Two-thirds of UK drivers think they can get away with motoring misdemeanours due to a lack of police patrols.
A survey by the AA found that 65 percent of drivers thought they were able to commit offences such as tailgating and lane hogging because government cuts have reduced the police presence on the roads.
The study of more than 19,000 drivers also found that the reduction in traffic officers has caused offences such as using a mobile phone while driving and not wearing a seatbelt to be missed.
More than half of those questioned (55 percent) said they thought it was unlikely that a driver would be caught driving a vehicle in an unsafe condition, while almost as many (54 percent) said they believed using a hand-held mobile phone while driving would go unpunished.
Interestingly, some 44 percent said drivers were unlikely to be caught running red lights, yet just one-third (33 percent) said driving in a bus lane would be missed by the authorities.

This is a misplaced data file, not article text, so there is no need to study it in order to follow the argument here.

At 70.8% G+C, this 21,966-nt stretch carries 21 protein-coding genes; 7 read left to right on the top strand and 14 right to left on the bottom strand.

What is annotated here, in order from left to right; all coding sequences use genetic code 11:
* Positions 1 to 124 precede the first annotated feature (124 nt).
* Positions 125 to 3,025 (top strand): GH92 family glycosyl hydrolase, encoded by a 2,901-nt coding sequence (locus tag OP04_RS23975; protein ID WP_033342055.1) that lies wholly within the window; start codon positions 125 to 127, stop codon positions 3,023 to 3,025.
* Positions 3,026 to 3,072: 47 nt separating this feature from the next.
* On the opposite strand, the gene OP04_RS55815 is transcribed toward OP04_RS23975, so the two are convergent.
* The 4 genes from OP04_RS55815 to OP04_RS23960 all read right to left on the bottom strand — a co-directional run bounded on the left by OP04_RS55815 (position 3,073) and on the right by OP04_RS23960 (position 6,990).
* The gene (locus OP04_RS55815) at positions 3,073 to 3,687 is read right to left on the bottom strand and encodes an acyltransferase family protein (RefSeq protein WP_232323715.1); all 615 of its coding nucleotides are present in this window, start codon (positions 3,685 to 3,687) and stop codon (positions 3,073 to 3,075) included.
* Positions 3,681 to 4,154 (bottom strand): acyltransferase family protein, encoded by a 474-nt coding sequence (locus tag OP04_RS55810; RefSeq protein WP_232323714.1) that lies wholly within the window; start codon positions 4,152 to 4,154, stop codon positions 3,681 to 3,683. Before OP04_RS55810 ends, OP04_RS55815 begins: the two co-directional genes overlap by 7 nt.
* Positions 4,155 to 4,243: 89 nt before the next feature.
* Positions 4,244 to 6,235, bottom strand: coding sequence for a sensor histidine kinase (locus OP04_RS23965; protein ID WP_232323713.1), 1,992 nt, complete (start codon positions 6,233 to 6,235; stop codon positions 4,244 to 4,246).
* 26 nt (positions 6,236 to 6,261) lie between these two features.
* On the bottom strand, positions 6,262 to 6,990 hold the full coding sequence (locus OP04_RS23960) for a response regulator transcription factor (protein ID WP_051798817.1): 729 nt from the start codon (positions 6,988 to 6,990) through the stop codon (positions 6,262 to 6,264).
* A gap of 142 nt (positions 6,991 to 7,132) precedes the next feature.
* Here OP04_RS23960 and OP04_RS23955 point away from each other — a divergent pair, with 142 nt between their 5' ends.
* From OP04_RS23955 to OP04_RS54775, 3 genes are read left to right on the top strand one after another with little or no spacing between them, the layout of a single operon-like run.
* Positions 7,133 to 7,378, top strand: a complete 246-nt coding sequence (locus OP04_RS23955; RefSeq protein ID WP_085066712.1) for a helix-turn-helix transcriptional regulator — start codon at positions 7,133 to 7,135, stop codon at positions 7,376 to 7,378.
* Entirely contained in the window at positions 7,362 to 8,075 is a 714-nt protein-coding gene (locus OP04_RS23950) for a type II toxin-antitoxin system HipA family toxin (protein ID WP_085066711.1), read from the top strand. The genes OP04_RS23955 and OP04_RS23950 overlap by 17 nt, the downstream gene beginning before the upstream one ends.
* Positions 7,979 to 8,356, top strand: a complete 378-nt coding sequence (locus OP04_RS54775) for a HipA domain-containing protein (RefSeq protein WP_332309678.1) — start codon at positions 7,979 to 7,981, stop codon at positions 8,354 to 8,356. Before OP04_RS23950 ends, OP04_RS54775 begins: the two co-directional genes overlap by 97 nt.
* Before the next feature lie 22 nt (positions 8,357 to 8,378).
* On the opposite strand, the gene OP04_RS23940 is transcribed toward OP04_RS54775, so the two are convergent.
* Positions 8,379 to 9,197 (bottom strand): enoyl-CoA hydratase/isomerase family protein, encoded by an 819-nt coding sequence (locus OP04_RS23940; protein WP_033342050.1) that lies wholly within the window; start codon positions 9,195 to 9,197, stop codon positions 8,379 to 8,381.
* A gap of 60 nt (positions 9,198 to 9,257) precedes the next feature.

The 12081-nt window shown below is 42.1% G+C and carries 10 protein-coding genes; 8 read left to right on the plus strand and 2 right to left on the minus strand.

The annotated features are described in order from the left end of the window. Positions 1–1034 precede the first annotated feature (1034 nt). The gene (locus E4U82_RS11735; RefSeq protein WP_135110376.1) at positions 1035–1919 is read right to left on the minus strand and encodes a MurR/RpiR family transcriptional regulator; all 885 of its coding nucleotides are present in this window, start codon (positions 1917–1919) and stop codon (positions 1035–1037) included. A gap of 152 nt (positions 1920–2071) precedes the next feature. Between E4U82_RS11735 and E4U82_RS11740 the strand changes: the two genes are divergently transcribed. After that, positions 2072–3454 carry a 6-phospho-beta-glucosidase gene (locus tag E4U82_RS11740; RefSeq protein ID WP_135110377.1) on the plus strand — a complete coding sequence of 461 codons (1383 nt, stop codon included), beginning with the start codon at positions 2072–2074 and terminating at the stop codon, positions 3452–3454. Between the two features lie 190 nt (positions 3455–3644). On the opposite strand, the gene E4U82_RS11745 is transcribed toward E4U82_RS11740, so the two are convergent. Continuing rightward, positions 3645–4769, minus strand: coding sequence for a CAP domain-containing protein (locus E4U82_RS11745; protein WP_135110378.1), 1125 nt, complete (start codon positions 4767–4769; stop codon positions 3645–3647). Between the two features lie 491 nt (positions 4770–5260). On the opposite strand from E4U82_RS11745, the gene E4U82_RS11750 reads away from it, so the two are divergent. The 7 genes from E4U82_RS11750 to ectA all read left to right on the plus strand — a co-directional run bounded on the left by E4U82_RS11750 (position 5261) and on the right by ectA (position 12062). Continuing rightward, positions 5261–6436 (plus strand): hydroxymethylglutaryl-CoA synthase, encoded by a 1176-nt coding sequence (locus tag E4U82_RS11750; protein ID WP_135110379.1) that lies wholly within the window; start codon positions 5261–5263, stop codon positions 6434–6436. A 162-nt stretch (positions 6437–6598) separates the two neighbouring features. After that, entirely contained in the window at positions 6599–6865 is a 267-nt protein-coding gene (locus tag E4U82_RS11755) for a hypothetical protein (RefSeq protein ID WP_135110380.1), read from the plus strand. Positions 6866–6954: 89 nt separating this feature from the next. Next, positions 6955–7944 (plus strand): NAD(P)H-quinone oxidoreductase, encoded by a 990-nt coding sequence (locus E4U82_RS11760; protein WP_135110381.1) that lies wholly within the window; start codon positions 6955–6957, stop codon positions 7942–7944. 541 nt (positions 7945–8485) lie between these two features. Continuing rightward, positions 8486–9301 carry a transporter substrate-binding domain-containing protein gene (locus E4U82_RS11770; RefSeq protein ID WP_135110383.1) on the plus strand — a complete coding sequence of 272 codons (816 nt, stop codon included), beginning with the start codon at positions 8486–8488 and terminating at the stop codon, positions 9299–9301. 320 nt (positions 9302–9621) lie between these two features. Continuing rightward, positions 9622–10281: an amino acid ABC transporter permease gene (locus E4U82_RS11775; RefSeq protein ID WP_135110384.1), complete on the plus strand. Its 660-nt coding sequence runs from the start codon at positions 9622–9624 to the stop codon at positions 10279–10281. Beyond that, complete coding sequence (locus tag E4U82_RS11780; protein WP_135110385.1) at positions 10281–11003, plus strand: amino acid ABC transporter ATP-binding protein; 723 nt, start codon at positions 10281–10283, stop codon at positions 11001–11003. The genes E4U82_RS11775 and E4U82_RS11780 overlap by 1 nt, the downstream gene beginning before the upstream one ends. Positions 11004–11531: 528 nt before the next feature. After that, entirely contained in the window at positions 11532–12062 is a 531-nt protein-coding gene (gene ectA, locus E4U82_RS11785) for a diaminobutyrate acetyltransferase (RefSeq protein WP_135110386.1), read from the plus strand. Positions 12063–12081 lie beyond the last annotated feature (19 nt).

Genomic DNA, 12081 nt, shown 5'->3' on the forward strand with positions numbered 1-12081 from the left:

Similarly, 43 percent said drug-drivers were highly unlikely to be caught, while 36 percent thought drivers under the influence of alcohol would be rooted out by police.
Edmund King, the AA’s president, said an increase in police patrols was the only way to stop lawbreakers. ‘It is worrying that drivers feel that a lack of police officers on the roads means they think they can get away with careless driving and other serious motoring offences,’ he said.
‘The AA and the government are keen to stamp out using a handheld mobile phone whilst driving, but more than half feel it can be done with little chance of punishment. Limited support for allowing third parties to carry out roads enforcement shows that drivers want more police on the streets to catch and prosecute drivers breaking the law.
‘What is clear is that camera enforcement is seen as an actual deterrent, but Big Brother can only do so much; we need more cops in cars.’